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Protecting kids against STDs
Merck says its new vaccine may prevent cervical cancer, but will parents allow vaccinations?
May 19, 2005: 1:35 PM EDT
By Aaron Smith, CNN/Money staff writer

NEW YORK (CNN/Money) - A cervical cancer vaccine that analysts are calling the biggest potential blockbuster in Merck & Co.'s pipeline passed the first phase in late-stage testing and will be filed with the Food and Drug Administration this year, the company said Thursday.

But, of course, there's a catch.

Gardasil achieved positive results in Phase 3 tests on more than 1,500 boys and girls ages 10 to 15, Merck said. Gardasil prevents the sexually transmitted human papillomavirus, or HPV, and could be a controversial product because it is most effective in children before they become sexually active, analysts said.

"It's a potentially politically charged issue because you're talking about vaccinating people against sexually transmitted diseases when they're 12 or 13," said Barbara Ryan, analyst for Deutsche Bank North America.

Vaccinating adult women who have already been sexually active for years would have a limited effect, because many of them have already been infected or they've settled into marriage, said Al Rauch, analyst for A.G. Edwards. Therefore, as a preventative, the vaccine will be most effective in children.

"Dragging your 10-year-old to get a vaccine for a sexually transmitted disease could have some groups pretty upset," said Rauch.

Nonetheless, Gardasil could become a medical boon serving a large segment of the population. Merck spokeswoman Kelley Dougherty would not provide an estimate on projected sales for the vaccine, but said the virus has infected some 20 million Americans and causes cervical cancer, other forms of cancer and genital warts.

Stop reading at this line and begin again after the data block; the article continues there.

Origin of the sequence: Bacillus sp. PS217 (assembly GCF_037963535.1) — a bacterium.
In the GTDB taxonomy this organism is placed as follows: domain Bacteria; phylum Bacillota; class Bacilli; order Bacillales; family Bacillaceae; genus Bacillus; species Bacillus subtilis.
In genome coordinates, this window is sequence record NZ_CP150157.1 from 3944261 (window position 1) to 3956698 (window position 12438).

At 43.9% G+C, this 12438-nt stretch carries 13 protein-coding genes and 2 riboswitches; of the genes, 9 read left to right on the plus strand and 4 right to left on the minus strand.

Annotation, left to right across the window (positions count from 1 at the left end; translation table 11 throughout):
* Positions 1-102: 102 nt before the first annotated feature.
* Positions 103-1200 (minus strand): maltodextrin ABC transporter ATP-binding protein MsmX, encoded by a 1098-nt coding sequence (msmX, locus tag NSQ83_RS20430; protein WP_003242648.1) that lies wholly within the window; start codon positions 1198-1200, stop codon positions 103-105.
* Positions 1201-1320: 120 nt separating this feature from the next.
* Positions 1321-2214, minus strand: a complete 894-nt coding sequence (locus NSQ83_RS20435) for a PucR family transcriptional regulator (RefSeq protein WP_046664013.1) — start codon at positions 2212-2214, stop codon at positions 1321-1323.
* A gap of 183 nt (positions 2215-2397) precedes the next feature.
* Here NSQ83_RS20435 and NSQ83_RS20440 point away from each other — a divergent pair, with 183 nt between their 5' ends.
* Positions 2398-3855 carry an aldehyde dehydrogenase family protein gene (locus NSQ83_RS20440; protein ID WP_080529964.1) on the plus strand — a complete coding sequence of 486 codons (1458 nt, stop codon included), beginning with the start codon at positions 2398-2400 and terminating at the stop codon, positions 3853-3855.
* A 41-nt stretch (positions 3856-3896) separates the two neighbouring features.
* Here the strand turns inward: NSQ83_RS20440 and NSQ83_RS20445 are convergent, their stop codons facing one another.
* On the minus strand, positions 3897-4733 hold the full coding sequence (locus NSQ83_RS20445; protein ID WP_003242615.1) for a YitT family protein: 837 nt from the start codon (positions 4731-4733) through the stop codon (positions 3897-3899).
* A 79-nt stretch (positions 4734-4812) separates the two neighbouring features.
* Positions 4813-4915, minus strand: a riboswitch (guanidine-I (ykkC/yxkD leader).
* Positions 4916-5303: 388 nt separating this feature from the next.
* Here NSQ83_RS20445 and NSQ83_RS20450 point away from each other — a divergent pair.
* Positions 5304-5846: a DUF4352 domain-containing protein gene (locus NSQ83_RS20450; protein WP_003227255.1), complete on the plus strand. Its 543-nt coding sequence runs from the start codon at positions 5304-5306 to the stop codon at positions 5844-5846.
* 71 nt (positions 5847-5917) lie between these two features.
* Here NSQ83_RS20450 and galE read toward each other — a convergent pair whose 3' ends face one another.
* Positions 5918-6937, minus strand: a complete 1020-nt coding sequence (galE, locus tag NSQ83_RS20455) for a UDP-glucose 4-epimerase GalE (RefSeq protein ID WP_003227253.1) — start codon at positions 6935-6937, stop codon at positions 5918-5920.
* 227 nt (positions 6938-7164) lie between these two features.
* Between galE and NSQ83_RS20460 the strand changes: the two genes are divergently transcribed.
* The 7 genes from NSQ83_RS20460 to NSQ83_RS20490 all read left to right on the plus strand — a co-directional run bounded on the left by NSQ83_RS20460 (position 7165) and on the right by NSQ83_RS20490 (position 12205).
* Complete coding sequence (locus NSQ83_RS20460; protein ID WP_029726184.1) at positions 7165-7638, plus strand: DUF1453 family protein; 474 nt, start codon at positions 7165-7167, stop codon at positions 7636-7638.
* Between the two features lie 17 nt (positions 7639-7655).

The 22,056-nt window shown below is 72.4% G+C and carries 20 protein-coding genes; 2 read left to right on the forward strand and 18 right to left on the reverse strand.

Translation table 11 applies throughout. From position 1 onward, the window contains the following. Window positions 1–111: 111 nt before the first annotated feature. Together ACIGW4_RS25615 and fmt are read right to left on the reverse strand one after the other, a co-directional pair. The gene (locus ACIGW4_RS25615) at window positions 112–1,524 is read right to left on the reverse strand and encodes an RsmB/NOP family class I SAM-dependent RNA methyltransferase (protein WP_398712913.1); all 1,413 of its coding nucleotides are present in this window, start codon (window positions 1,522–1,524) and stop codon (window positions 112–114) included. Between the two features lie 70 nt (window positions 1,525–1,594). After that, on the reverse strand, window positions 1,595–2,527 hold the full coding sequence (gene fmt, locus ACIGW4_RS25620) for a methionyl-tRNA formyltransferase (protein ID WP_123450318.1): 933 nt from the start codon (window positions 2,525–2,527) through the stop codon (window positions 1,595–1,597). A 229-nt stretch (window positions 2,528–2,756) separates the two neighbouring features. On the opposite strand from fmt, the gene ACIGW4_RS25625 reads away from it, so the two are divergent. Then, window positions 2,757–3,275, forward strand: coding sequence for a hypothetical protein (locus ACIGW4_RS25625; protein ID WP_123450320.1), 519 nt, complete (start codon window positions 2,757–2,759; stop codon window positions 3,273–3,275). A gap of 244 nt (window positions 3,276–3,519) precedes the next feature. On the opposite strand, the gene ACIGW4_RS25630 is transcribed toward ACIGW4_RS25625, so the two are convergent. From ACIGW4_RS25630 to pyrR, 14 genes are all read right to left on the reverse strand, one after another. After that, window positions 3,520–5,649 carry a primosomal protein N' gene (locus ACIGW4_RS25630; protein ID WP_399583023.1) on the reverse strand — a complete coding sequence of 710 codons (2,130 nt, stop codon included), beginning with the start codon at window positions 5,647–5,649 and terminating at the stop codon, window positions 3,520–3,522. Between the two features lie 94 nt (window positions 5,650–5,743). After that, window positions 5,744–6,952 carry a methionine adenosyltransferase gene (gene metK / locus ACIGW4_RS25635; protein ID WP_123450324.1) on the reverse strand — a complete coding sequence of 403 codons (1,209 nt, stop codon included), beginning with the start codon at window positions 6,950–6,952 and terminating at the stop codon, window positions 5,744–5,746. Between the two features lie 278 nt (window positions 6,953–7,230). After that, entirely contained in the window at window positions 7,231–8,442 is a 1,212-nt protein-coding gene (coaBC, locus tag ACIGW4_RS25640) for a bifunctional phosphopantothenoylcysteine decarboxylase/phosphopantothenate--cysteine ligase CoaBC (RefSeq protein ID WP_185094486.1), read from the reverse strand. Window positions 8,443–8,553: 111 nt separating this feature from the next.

"We'll be presenting more Phase 3 testing this year and we'll be filing with the FDA later this year," said Dougherty.

Merck said earlier this year that Gardasil sales could help the company stabilize growth, after having pulled blockbuster Vioxx, an arthritis painkiller, from the market in 2004.

"It's certainly a major medical need in the ability to prevent cervical cancer," said Rauch. "That gives it the potential to be a blockbuster. We're not expecting a real quick ramp up on this, though it could become a billion dollar drug."

The FDA's approval process for vaccines generally takes at least one year, said Rauch, so Gardasil could enter the market in 2006 if it is approved.

Ryan estimated that Gardasil could achieve annual sales from $1 billion to $3 billion, depending on whether it achieves universal recommendation by the Centers for Disease Control and Prevention.

"If it's universally recommended then obviously people are going to be getting the vaccine much more broadly," said Ryan. Merck still needs to conduct Phase 3 testing on more than 20,000 people before it can submit findings to the FDA, said Ryan.

Analysts said Merck could face competition from GlaxoSmithKline's vaccine Cervarix, which is also being tested for the prevention of HPV. Cervarix is at least one year behind Gardasil in the testing process but would compete with the product once it was introduced, analysts said.

Merck (down $0.20 to $32.75, Research) stock prices were down slightly in afternoon trading.

The analysts interviewed for this company do not own stock in the companies mentioned here. A.G. Edwards does not conduct banking with the companies but Deutsche Bank may have done some business with them.  Top of page

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